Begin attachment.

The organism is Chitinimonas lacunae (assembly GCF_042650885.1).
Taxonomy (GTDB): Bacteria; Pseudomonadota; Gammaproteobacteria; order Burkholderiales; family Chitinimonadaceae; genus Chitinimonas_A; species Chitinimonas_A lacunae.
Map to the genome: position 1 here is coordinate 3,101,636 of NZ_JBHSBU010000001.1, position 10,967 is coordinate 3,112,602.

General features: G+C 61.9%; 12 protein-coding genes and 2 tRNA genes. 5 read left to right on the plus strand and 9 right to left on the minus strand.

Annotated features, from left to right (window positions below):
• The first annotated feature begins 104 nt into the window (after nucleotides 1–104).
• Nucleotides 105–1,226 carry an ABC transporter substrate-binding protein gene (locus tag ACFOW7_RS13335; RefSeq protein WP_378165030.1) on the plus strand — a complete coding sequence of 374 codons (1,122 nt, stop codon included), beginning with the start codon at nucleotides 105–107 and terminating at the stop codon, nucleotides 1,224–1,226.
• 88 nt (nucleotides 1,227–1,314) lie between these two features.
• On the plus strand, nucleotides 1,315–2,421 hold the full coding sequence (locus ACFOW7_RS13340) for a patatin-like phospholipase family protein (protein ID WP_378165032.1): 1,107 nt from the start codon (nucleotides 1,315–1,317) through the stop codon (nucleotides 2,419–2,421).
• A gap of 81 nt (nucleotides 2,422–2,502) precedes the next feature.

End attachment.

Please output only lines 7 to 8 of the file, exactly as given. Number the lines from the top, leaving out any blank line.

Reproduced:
• Nucleotides 105–1,226 carry an ABC transporter substrate-binding protein gene (locus tag ACFOW7_RS13335; RefSeq protein WP_378165030.1) on the plus strand — a complete coding sequence of 374 codons (1,122 nt, stop codon included), beginning with the start codon at nucleotides 105–107 and terminating at the stop codon, nucleotides 1,224–1,226.
• 88 nt (nucleotides 1,227–1,314) lie between these two features.